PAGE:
Cases of a respiratory virus affecting children are increasing alarmingly across the Bay, with hospitals bringing in extra beds to cope and days-old babies among the sick.
The Bay of Plenty District Health Board says cases of respiratory syncytial virus (RSV) have continued to rise this week after last week noting the recent re-emergence of the virus - not seen last year..
The virus has been described as highly infectious, causing cold-like symptoms in adults but posing a greater risk to the more commonly affected children and babies who may develop breathing problems.
A Tauranga mother whose chronically ill son caught RSV said the hospital paediatrics ward is twice as full as the same time last year.
Speaking anonymously to protect her child's privacy, she said they were initially in the ward for complications of his chronic illness.
"My child has caught RSV, so he's quite unwell now.
"The ward is over-capacity most days, they are using an overflow room from the neighbouring ward. The staff are having to take on more patients than is recommended, with some being called in on their days off."
Bay of Plenty health board specialist infection prevention and control clinical nurse Robyn Boyne said the emergency department and paediatric ward were affected by the rise in cases.
"We have seen a large number of cases either presenting in ED and or admitted since the end of May, but increasing numbers since June 20."
The ward had initiated its response plan due to the high demand.
"We have the additional capacity, or 'swing beds', in another hospital ward which are designated for this purpose and deliberately set up so that both wards can safely use them if and when required."
Last week she said 14 children and two adults had presented with RSV at Tauranga and Whakatāne Hospitals.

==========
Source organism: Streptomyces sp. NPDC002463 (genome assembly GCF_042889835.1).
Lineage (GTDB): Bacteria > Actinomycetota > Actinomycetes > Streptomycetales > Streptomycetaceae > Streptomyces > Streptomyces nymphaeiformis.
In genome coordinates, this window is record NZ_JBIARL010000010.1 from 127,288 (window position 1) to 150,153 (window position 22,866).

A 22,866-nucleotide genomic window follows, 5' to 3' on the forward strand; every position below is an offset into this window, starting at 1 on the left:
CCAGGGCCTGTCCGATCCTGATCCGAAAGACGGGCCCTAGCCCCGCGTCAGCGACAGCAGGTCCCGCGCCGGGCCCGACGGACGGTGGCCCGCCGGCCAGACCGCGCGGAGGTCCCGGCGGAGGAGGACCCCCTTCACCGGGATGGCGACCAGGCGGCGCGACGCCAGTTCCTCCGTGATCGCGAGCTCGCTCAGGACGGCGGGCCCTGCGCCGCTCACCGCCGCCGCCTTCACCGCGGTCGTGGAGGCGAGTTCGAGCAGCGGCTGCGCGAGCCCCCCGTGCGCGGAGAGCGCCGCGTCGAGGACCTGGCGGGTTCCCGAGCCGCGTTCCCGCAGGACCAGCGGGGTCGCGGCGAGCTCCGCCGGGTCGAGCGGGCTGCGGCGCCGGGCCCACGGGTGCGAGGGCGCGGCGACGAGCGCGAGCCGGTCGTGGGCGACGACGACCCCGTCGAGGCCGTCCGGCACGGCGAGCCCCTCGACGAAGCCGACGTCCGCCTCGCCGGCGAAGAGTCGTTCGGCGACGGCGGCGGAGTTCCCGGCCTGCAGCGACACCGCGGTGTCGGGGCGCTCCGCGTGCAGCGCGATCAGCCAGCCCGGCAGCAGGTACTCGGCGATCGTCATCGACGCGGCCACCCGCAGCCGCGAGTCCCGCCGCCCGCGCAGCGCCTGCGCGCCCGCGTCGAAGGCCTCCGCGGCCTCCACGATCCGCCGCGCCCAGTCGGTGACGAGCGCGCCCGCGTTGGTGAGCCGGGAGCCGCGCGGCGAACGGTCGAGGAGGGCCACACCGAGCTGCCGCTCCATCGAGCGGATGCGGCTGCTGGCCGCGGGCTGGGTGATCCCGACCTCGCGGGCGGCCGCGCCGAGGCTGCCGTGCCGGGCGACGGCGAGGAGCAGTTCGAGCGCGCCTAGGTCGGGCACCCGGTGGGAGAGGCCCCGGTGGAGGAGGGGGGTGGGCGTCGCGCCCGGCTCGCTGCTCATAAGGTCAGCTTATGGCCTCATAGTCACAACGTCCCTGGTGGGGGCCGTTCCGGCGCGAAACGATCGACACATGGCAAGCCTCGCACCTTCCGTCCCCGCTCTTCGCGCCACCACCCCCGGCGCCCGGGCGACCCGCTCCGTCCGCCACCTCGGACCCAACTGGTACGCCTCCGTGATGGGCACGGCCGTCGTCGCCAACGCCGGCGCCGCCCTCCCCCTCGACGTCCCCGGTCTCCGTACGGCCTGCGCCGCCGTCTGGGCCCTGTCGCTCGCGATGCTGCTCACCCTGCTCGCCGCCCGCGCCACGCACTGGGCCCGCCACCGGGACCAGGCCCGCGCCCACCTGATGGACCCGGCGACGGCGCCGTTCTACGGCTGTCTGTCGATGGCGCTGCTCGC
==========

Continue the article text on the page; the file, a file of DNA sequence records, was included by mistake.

"This time two years ago we had seen 26 children and 10 adults presenting with RSV."
The health board was not able to provide updated case numbers yesterday.
Boyne said the age of patients ranged from 10 days to five years old. Adults aged between 34 and 93 had also been admitted but often had underlying medical conditions.
Most patients were hospitalised for one or two days but some stayed longer.
The Lakes district has also seen a spike in cases, leaving some children in intensive care and others transferred to Starship Hospital.
Rotorua paediatrician Dr Steve Bradley described RSV as a "really nasty and highly contagious" virus that affected but was not isolated to children.
He said cases had "exploded" since the first was noted on June 11, with up to seven patients a day now being admitted.
"While it causes a fairly mild cold and maybe a mild chest infection in adults, young children and particularly babies can get really sick with it as it causes a narrowing of the breathing tubes, which are already tiny in small babies."
Some children would come on to the ward for fluids, either through a tube in their nose or occasionally an IV line, but others would also need extra oxygen.